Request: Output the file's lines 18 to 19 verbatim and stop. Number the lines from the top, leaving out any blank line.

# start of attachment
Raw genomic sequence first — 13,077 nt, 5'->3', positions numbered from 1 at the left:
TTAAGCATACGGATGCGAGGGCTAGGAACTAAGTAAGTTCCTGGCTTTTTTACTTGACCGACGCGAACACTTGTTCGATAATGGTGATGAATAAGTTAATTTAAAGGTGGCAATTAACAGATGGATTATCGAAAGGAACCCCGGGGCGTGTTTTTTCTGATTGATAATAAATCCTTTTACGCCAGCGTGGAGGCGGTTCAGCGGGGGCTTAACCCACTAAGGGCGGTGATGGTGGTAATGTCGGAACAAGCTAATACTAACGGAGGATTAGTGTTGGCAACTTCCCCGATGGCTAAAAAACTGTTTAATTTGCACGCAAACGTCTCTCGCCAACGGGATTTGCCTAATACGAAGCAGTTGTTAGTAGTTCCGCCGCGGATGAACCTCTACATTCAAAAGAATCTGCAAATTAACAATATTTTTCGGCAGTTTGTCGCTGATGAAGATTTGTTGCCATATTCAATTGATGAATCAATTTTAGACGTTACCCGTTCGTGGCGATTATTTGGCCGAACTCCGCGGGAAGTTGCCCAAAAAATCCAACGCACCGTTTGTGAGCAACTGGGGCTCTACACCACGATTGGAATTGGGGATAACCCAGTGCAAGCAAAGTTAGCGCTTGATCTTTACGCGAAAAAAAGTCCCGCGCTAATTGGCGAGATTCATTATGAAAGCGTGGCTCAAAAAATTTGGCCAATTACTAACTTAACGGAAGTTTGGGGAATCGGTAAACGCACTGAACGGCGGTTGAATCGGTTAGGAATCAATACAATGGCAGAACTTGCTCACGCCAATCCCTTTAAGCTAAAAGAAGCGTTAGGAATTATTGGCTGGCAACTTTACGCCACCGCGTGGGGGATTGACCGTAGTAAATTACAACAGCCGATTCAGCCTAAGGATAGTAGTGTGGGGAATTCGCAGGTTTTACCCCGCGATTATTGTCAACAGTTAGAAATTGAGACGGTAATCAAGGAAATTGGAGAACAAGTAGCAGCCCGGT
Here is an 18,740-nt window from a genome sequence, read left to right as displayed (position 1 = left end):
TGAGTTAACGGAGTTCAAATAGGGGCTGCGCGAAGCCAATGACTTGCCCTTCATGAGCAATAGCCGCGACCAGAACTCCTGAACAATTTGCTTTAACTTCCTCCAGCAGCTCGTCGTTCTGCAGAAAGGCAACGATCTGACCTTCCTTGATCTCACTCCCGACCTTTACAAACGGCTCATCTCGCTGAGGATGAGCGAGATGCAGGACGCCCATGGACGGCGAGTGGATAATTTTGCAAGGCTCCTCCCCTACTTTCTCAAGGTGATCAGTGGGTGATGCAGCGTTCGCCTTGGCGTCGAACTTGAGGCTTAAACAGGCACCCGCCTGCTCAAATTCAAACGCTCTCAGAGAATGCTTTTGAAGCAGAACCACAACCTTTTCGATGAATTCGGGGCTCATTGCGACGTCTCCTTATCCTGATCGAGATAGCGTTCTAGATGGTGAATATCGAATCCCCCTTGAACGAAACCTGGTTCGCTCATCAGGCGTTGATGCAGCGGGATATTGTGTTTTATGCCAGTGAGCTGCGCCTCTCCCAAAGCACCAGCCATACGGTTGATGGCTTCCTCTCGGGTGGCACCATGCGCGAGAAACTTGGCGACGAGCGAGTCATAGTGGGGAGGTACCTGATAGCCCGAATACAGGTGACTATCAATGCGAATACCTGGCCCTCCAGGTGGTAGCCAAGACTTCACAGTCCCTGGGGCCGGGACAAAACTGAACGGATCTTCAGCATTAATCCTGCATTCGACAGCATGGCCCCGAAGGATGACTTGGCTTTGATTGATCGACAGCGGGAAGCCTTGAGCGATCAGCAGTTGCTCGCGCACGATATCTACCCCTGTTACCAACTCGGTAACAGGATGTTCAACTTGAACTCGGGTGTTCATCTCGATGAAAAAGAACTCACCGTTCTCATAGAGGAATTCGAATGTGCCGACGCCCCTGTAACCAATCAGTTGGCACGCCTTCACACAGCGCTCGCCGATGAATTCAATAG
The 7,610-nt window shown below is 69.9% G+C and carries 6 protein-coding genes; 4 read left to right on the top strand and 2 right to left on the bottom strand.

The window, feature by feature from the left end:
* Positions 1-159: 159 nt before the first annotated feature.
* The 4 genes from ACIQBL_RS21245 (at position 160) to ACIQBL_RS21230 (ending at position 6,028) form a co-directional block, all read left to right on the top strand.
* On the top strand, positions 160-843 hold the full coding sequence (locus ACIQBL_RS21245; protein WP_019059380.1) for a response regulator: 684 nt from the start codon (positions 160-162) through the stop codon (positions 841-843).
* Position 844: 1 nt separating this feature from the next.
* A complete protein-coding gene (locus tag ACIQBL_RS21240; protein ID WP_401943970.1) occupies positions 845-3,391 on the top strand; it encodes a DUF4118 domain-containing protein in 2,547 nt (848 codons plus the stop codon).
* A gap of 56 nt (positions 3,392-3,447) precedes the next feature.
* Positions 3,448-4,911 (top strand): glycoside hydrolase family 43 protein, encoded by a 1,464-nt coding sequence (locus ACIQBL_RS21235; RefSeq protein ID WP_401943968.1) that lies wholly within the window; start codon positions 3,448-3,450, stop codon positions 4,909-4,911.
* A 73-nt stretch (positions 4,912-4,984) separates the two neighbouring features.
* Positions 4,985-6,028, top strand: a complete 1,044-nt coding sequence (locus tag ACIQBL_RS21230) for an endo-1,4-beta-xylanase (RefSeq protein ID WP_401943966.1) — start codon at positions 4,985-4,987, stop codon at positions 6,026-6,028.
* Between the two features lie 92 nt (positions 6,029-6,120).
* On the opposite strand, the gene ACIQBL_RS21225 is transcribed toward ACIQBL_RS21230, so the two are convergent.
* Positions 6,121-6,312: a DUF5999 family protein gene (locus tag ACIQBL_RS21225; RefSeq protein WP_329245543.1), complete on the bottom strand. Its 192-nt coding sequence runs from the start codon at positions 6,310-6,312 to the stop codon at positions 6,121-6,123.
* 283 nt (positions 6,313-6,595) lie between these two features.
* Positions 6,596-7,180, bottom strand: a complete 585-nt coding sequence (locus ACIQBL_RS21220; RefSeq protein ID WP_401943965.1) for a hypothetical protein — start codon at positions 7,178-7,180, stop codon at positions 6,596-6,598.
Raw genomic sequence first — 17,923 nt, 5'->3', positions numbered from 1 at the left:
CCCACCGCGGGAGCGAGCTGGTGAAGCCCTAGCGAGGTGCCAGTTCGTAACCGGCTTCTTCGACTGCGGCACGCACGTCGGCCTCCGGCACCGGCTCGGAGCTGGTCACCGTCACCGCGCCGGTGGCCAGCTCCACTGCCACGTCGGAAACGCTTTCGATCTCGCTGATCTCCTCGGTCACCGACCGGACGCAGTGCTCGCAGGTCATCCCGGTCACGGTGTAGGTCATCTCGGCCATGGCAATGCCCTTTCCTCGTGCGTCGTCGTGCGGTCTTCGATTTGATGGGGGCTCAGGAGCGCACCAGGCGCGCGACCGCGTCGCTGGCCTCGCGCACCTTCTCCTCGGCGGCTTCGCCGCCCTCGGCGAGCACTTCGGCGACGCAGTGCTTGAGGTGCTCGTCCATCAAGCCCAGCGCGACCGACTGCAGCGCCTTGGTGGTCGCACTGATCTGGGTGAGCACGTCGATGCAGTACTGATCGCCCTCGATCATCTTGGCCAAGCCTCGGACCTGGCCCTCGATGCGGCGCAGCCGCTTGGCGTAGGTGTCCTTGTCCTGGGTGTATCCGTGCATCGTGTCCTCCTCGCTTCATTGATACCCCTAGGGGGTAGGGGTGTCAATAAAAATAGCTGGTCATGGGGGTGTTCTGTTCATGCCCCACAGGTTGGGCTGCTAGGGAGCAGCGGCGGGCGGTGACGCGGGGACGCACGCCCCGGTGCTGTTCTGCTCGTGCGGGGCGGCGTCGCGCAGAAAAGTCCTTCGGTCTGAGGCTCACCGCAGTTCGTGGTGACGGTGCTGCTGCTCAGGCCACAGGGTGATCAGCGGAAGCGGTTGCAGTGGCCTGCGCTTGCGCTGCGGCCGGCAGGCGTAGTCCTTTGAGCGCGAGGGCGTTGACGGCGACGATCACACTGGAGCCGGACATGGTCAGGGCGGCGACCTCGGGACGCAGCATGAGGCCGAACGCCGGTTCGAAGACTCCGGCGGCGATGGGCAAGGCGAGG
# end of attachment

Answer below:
* Positions 6,121-6,312: a DUF5999 family protein gene (locus tag ACIQBL_RS21225; RefSeq protein WP_329245543.1), complete on the bottom strand. Its 192-nt coding sequence runs from the start codon at positions 6,310-6,312 to the stop codon at positions 6,121-6,123.
* 283 nt (positions 6,313-6,595) lie between these two features.